From the Best New Age Artists

David Peoples – Looking for Utopia – Album Review by Dyan Garris

Looking for Utopia COVER

Looking for Utopia COVERDavid Peoples – Looking for Utopia

Album Review by Dyan Garris, NewAgeCD

David Peoples is a composer and Nationally Certified Teacher of Music. But wait. That’s not all. He’s also got these degrees: Bachelor of Music, Master of Music, and Doctor of Musical Arts. But wait. There’s more.  He is also an Adjunct Professor of Composition and Theory at the University of North Georgia. This man knows music.  His new album, “Looking for Utopia” is a unique cornucopia of Jazz, World, and “New Age fusion.” “Looking for Utopia” is twelve interesting tracks that can perhaps best be described as eclectic, different, and innovative. It’s not your typical “New Age” fare, whatever that may really mean. The exciting thing about this album is that it is chock-full of the unexpected.  Just when you’re committed in one direction, the artist changes up the vibe. So, if you’re okay with changing things up midstream, then good. You’re in the perfect place. “Looking for Utopia” is an aural adventure.

The twelve-track album opens with “Valley of Hidden Treasures,” which nicely sets the stage for all that follows.  Here David truly paints a musical landscape where we feel as if we are actually physically flying through a valley of hidden treasures, full of both light and dark.  Soft piano draws us into the mystique at first.  The sweet flute of guest artist Carina Bruwer winds in, then the cello of Natasha Jaffe, all making a nice mellow mix. These wind in and out all through, forming an intriguing, melodic dance. Fine. Relax into the ambiance. But just when you think you possibly know everything there is to know here, and you’re flowing along, suddenly everything stops. Then it all picks up again, like a spectacularly surging stream winding gracefully through the valley.  Fine. But there are even more treasures to be discovered. Soon then, comes a tempo change, booming percussion, the amazingly wild flute of Carina Bruwer, and big cinematic excitement. It’s a song that will leave you breathless. Catch your breath because. . .there is much more.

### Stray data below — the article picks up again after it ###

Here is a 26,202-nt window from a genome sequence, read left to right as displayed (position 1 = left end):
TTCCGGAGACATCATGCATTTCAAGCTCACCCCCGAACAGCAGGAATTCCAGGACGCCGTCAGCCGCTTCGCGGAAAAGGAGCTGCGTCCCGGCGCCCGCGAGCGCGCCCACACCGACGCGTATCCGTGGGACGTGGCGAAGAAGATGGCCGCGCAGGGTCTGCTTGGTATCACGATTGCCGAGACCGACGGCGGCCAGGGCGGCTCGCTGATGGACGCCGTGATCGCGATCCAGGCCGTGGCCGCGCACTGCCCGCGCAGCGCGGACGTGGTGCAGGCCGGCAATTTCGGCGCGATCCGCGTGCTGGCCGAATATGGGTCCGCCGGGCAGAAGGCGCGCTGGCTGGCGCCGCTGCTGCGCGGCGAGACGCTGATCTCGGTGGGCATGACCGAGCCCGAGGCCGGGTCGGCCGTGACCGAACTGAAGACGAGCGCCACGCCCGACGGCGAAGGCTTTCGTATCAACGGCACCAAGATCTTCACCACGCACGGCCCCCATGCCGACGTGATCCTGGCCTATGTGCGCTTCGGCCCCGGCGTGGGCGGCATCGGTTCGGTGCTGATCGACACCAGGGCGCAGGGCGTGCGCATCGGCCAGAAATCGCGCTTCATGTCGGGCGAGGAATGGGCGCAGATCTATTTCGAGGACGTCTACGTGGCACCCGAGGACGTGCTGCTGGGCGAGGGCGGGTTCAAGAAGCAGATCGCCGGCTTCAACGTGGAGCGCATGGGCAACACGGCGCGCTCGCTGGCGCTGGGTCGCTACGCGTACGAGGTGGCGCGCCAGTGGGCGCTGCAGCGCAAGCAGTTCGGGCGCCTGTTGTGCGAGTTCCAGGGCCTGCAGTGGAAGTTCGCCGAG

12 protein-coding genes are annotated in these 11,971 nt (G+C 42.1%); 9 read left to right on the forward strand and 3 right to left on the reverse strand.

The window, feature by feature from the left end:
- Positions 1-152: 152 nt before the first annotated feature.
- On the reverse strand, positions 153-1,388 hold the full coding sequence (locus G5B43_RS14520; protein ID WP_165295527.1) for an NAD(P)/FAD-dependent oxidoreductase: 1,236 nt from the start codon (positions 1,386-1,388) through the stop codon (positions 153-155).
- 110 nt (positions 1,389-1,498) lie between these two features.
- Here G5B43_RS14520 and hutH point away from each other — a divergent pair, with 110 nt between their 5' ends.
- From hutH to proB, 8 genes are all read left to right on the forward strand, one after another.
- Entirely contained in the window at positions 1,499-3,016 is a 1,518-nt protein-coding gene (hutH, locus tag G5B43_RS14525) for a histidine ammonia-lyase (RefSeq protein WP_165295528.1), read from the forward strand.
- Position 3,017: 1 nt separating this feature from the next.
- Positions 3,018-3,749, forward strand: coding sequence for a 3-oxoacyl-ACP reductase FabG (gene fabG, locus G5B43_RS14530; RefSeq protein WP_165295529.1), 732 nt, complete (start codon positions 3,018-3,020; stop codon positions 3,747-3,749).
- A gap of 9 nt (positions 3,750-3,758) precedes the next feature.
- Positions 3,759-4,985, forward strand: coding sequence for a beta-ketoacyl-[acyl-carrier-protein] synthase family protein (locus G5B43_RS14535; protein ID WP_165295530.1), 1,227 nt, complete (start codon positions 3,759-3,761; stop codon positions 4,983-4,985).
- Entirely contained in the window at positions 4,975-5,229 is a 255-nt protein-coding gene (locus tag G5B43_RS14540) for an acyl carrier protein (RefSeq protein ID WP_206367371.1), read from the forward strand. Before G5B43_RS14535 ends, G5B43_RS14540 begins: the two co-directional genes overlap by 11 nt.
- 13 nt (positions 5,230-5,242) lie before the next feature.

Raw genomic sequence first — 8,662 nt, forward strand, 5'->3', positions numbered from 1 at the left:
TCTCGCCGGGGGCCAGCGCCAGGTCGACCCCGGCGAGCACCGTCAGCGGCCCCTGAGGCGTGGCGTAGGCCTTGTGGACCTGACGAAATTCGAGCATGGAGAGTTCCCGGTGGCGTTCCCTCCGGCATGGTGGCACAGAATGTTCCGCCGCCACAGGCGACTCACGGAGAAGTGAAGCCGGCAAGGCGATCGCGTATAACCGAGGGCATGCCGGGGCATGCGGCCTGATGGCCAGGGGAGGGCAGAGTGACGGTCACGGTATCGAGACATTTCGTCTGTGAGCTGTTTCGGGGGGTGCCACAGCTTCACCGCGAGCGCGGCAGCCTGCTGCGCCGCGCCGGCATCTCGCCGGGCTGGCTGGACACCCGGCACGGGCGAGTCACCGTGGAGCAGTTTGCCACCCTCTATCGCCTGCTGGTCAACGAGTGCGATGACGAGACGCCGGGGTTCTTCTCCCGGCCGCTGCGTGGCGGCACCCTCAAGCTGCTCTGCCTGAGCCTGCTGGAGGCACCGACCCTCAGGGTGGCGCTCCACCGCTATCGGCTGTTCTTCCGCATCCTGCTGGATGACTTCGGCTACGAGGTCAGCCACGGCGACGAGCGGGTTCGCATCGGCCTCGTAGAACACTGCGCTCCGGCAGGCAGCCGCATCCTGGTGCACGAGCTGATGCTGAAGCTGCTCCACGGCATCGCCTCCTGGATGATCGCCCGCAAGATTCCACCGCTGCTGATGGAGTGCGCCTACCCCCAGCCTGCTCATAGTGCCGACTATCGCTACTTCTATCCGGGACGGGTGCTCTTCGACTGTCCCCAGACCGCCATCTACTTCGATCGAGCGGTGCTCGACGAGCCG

Following is the jazzy, bluesy number, “Peach Blossom Spring,” which is a definite standout with its “World” beat and engaging percussion elements.  Again, nothing ordinary or remotely boring here. “Moondreams on Crystal Roses” is intriguing as well, with dreamy piano, flute, unexpected tempo and melody shifts, plus exciting and unusual percussion again.  “Dance of the Flickering Fire” begins with bluesy, jazzy piano and a great beat.  The “fire” gets hotter with a good dose of percolating electronica mixed in. One can almost see the sparks and embers flying. Nothing typical about this one either and it’s quite tantalizing throughout.

“City of Golden Lights” is all that defines the sultry city soundscape; sometimes quiet, but never soundless, and other times busy and bustling.  Breathy flute, together with deep, low piano and effervescent percussive elements perfectly capture the heartbeat of a sparkling, twinkling, metropolis.

The mellifluous cello of guest artist Natasha Jaffe folds in perfectly with piano, beats, and percussion in the smooth and flowy “Crystal Skies.” This keeps us grounded and is showcased beautifully. “Solitariety,” as the name might suggest, is an essentially solo piano piece, but exciting on its own, nonetheless, as it also contains its own surprises.

“Glass Flower City,” is melodious with the deep cello, beats, vibes, and piano all leading up to a nice build that ends up morphing into a pleasant conversation between piano and cello.   “Glass Butterflies” brings fluttering flute that mixes in, around, and through dreamy piano, exhilarating electronica, and ultimately lower register piano.  “Hidden City at Crying Rock” features some splendid piano playing and has us exploring deeper depths again.  The album closes out with “Take Me to Elysian Fields.” For those that do not know, this is a perfect ending, as in Greek mythology, Elysium was known as the final resting place of the virtuous. Here we can almost hear their voices. Nicely done.

One of my ultimate favorites on this creative, avant garde album is the title track “Looking for Utopia.” This could be any one of us embarking upon our journey and searching for nirvana. Quiet piano begins the piece, leading us into free-floating space, and then the song builds toward the hugely cinematic percussion in the center. The whole thing quiets down again with percussion fading out and we are left with soft piano; a different octave, a reflection in the crystal. . . or ourselves. Perhaps utopia is simply found within us all.

More information and get “Looking for Utopia” at http://davidpeoples.com

(Note: Drums and vibes on this album by Abnmusic3 and Jwnaugle respectively).

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